Brecht’s 1949 production of the play in East Belin (with the nucleus which became the Berliner Ensemble in East Germany), within the Soviet Union, is celebrated in theatre history not only for the written play itself but also for the singular Epic staging and Epic acting of Helene Weigel as Mother Courage. She was an Austrian-Jewish actress and Brecht’s wife and also, according to him, a rare ‘epic actor.’ More of that later. The 1957 Berliner Ensemble production of it (after Brecht died in ‘56), again with Helene Weigel as Mother Courage, is on YouTube, now with English subtitles, an extraordinary chance for Lankan theatre folk to study her celebrated performance. It’s nearly four hours long and worth watching for people serious about studying, Epic Theatre, acting and staging.
The main set in the play is Mother Courage’s large wagon on wheels, ‘a cross between a military vehicle and a General Store’ servicing the different armies fighting in the Thirty-Year War, which decimated the population of Germany, destroying villages, towns and livestock. She follows the armies as they are her main source of income, she feeds on the war, so she needs it. It makes good business sense to her. Brecht hammers this point repeatedly. In the opening scene, the cart rolls on to the stage, drawn by her two sons, Eilif and Swiss-Cheese, because their horse has died. A revolving stage floor adds to the sense of dynamic curving movement of the large heavy wagon as it creeks and groans on to the stage with Mother Courage lounging on it, singing with her mute daughter seated beside her playing a Jewish harp. The rhythm of the song, the marching gait of the sons pulling the wagon, is robust, light-hearted even, despite the war. War for them is certainly a way of life, quite normalised.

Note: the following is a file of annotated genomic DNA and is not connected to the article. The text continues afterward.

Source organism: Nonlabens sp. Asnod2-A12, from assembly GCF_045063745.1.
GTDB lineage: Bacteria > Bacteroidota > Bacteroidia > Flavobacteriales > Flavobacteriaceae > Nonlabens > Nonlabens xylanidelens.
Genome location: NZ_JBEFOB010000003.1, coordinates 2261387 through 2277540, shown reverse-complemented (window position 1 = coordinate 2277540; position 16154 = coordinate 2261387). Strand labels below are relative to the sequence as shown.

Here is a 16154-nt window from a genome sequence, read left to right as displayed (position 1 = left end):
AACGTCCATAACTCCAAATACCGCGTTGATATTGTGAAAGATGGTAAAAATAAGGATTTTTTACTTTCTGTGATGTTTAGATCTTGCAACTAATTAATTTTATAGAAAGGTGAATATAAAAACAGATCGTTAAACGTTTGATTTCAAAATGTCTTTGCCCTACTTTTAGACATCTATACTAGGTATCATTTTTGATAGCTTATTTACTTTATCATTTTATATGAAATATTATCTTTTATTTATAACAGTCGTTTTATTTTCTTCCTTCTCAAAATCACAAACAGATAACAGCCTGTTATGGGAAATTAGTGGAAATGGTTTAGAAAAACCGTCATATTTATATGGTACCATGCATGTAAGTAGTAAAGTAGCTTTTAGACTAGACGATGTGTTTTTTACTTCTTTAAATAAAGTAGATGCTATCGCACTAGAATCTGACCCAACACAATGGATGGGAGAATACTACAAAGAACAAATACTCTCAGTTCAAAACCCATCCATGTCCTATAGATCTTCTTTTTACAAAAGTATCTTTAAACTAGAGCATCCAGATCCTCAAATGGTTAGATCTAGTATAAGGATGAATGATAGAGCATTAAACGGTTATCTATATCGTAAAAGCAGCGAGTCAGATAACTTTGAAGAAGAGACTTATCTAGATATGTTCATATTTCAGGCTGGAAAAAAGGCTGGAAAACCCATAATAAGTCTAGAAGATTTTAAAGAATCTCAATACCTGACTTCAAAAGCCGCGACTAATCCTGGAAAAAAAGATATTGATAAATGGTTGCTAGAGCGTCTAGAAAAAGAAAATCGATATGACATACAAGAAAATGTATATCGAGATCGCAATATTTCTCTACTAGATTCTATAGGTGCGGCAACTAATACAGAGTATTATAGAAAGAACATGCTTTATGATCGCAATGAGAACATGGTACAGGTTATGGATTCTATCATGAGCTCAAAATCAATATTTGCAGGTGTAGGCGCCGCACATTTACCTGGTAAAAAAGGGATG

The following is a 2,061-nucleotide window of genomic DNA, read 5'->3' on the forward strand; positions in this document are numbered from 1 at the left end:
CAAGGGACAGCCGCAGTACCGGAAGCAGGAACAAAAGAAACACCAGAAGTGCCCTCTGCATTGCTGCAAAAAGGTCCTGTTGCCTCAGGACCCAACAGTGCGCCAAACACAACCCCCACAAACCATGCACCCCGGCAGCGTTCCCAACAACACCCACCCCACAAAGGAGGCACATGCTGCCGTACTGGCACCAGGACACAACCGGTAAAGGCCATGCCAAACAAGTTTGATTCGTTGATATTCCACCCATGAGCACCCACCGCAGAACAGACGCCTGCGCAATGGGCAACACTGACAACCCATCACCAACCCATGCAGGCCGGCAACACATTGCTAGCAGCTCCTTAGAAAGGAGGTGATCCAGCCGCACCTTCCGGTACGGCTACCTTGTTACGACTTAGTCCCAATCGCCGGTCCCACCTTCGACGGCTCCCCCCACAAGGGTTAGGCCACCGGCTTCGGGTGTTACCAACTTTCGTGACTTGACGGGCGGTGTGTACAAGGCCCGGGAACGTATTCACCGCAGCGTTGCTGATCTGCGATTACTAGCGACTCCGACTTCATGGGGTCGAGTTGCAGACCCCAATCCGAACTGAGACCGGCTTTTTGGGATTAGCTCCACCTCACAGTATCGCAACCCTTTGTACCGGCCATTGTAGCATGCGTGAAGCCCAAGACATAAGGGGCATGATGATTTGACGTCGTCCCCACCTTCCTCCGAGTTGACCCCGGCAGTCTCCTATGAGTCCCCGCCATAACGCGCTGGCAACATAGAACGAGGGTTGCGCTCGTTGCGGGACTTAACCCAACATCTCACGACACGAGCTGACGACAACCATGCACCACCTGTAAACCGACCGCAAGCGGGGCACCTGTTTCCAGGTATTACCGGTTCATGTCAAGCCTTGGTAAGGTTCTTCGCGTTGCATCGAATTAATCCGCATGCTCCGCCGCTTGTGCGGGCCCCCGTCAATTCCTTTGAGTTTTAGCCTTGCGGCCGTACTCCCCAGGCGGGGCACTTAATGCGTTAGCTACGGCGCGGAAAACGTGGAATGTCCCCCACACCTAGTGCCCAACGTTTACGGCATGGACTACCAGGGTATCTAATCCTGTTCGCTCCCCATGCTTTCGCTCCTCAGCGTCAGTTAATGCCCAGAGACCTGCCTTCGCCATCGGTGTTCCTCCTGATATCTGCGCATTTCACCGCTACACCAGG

Theatre for a New Scientific Age
In this piece, I want to build on the ideas developed in my three previous pieces on Brecht for The Island in two ways. First, by exploring Brecht’s idea of an ‘epic’ rather than a ‘dramatic’ structure, in his episodic scene construction and narration. Second, Brecht’s famously difficult idea of ‘epic acting’ will be explored by focusing on Helena Weigel’s celebrated performance as Mother Courage; she did not seek a response of empathy (identification and sympathy), from the audience. Instead, she performed in a manner that made her appear astonishing, strange though she was always believable as an efficient, robust petit-bourgeoise trader. Brecht’s carefully thought-out reasons for developing this mode of theatre will also be discussed.